Positive Adoption Language

As a family being formed through adoption and biological birth, we welcome talk about adoption! Most adoptive families love talking about the ups and downs of adoption, but often times, words can have a strong meaning for an adoptive family (especially an adopted child). Therefore, here are some positive adoption language you can use while talking with an adoptive family or a child who has joined a family through adoption.
Question: Are you going to have children of your own?
Instead: Do you plan on having biological children too?

The phrase “your own” implies that a family's adopted child is not “their own” and automatically sets that child apart from the rest of the family. It implies that the genetic relationship is stronger and more true and that an adoptive relationship is cautious and possibly temporary. While we know this to not be true, it can be offensive to an adoptive family and devastating for an adopted child to hear. The words "my" and "own" are very personal, especially to a child. Something that is "their own" has powerful connotation in their world, and if they aren't hearing themselves as their parents "own" it can be confusing and painful. 

Question: Why did their parents give them away?
Instead: Why did their parents make an adoption plan for their child?

In using the phrase “give them away” it sounds as though the birth parent(s) didn’t care about their child and were “giving it away” as if it were an object and unimportant. However, despite many negative portrayals of birth families in the media, this is the farthest from the truth. It is an incredible, courageous act of love to make an adoption plan for a child, even under the most difficult circumstances. It is a plan for the child to have the best possible future they can, and is not “giving them away.”

Question: Where is he/she from?
Instead: Where was he/she born?

In using the phrase “where are they from” it implies it is a foreign, unfamiliar concept that someone would come from another place rather than where you are from. It can make the child feel like an outcast. Using the phrase "where were they born," helps instill a sense of pride in the child about their heritage and birth country.

Phrase: Mia is adopted.
Instead: We adopted Mia.

In using the phrase “is adopted” the child’s identity is stated as the fact that they are adopted. Adoption is a point in a time, a specific point when a child joins their forever family. From that point on, they are every bit as part of the family as if they were born biologically into the family.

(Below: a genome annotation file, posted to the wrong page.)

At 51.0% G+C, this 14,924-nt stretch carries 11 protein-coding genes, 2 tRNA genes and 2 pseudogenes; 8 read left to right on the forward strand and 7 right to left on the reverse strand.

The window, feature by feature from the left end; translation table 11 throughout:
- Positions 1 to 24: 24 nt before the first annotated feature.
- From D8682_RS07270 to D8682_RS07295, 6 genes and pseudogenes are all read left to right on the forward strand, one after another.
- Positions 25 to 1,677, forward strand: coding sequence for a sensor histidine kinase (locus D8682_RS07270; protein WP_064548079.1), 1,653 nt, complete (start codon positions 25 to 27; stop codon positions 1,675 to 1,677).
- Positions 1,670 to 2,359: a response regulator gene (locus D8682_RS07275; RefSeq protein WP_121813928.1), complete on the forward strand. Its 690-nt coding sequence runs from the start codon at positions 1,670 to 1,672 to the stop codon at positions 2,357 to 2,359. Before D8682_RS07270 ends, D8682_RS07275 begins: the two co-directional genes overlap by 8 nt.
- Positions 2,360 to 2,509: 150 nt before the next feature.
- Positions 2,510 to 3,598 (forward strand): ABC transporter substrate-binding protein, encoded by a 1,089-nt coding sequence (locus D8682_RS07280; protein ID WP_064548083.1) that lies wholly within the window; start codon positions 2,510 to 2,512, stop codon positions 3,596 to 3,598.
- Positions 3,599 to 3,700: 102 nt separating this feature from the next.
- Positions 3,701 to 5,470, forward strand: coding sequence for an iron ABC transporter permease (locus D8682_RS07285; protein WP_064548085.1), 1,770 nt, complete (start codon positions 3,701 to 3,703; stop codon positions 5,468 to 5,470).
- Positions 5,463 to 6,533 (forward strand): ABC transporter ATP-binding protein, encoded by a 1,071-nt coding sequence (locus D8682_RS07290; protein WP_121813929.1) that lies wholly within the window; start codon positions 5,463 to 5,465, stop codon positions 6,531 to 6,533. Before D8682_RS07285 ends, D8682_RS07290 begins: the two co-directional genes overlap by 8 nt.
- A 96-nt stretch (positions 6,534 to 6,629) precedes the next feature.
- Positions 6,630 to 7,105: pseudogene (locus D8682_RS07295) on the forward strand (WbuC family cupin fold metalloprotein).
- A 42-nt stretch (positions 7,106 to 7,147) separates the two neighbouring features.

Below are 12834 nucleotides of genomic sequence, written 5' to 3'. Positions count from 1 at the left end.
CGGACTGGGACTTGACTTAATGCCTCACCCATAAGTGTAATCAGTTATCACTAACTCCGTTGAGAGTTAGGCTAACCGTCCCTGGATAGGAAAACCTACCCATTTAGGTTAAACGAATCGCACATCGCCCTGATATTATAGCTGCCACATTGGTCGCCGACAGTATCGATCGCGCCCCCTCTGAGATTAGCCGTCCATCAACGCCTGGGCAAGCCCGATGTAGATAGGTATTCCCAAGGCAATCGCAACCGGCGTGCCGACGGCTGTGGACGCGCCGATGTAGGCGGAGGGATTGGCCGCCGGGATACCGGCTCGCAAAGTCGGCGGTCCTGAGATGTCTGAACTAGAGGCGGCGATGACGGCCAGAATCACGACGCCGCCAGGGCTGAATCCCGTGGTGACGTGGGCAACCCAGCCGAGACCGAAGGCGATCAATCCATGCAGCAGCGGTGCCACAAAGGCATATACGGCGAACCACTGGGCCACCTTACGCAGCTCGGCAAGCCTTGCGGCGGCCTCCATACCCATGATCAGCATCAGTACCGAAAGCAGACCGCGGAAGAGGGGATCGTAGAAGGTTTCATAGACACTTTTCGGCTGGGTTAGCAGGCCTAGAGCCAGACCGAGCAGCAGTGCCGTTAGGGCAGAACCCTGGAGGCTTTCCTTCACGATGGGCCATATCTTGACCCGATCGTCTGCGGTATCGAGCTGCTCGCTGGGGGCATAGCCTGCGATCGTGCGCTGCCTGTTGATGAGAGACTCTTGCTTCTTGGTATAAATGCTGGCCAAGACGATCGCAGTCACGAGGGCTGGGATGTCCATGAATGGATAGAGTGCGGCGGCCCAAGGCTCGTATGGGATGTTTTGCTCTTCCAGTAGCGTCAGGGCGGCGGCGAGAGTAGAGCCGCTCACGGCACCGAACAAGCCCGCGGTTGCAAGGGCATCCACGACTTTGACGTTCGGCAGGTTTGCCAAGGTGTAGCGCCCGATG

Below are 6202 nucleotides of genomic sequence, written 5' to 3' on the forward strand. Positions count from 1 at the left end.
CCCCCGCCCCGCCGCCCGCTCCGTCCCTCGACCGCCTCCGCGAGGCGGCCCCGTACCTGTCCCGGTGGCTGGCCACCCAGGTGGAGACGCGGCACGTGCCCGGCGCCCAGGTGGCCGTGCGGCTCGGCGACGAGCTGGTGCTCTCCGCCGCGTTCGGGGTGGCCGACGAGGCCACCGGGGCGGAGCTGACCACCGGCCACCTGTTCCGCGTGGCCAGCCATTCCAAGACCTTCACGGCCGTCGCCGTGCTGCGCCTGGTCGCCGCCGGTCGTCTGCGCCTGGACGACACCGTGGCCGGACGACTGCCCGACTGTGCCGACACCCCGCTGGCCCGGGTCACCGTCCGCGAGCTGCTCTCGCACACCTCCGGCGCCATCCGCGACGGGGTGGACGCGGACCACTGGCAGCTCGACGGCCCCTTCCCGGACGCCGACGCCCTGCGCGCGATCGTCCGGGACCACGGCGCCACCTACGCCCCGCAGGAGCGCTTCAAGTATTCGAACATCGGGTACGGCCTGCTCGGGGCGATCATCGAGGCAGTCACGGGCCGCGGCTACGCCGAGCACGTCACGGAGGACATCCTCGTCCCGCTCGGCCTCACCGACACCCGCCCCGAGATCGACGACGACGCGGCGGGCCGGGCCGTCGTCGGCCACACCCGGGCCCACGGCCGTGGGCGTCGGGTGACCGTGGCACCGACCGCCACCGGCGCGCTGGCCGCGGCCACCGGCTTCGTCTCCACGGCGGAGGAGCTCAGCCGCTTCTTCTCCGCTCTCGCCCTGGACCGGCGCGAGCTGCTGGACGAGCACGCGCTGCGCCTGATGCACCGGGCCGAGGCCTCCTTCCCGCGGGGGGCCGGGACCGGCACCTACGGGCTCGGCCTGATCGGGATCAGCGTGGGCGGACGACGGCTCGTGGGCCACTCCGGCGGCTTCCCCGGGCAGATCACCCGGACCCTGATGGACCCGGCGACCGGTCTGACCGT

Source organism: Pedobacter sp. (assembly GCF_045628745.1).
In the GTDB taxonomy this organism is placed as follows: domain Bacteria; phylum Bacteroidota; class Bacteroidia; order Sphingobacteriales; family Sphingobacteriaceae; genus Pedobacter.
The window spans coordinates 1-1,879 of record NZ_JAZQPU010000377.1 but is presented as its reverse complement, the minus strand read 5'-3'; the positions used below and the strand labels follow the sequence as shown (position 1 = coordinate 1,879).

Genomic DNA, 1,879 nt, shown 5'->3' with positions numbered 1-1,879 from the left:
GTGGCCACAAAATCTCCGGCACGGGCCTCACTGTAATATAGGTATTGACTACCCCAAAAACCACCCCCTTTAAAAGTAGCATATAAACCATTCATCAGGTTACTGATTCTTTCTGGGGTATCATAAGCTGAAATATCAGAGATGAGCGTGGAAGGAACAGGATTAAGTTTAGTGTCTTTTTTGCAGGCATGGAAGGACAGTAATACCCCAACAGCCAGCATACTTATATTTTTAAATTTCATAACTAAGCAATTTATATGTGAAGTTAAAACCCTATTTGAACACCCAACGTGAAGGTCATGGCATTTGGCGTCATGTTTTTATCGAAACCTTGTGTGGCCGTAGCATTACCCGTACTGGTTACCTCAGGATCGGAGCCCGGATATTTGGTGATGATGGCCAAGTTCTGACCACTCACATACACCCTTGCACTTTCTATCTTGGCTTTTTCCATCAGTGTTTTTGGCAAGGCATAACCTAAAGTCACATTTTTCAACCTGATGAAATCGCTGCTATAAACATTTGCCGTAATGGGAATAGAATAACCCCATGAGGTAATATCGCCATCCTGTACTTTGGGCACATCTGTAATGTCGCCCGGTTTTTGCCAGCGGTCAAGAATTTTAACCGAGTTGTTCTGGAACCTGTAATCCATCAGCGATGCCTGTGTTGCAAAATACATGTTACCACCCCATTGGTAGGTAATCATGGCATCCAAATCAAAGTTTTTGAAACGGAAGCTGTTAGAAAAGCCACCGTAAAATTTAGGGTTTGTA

Here are some other adoption terms you might hear and the positive way to say them instead. Positive adoption language helps to lessen the amount of adoption misconceptions in our society, and helps adopted children feel every bit a part of their family as their non-adopted siblings.

Negative Word/Phrase – Positive Word/Phrase

·      real parent – biological parent
·      adoptive parent – parent
·      keeping a child – parenting a child
·      foreign child – a child born in another country
·      available child – waiting child
·      reunion – meeting

“Respectful adoption language, however, is important. Just as in advertising we choose our words carefully to portray a positive image of the product we endorse (selling Mustangs rather than Tortoises, New Yorkers rather than Podunkers), and in politics we take great care to use terminology seen positively by the class or group of people it describes. Adoption is a beautiful and healthy way to form a family and a responsible and respectable alternative to other forms of family planning” (Patricia Johnston). Using positive adoption language can be a great encouragement to families touched by adoption.


Emily B. said...

great list. but one change I'd make is "We adopted Mia" NOT "Mia was adopted".

Your sentence sounds like it was something Mia did (or had any say about) when likely the child had very little or no say about the situation at all.

I hate it when "adopted" is used as a description word regardless of whether it's in a past or present tense sentence.

I see the word "Adopted" as a verb-- an action that the parents decided to do to grow their family.

Just a thought :)

Julie said...

Love it, Rach. I make the mistake of too often telling people "Ethiopia" when they ask where Noemi is from--I'll sometimes remember to re-phrase it and say that she was born in Ethiopia and that we live in Lancaster. One time, when asked "where I got her" I told the lady sarcastically, "Aisle 6" and kept going. Sometimes we win, sometimes we loose, eh? Great post.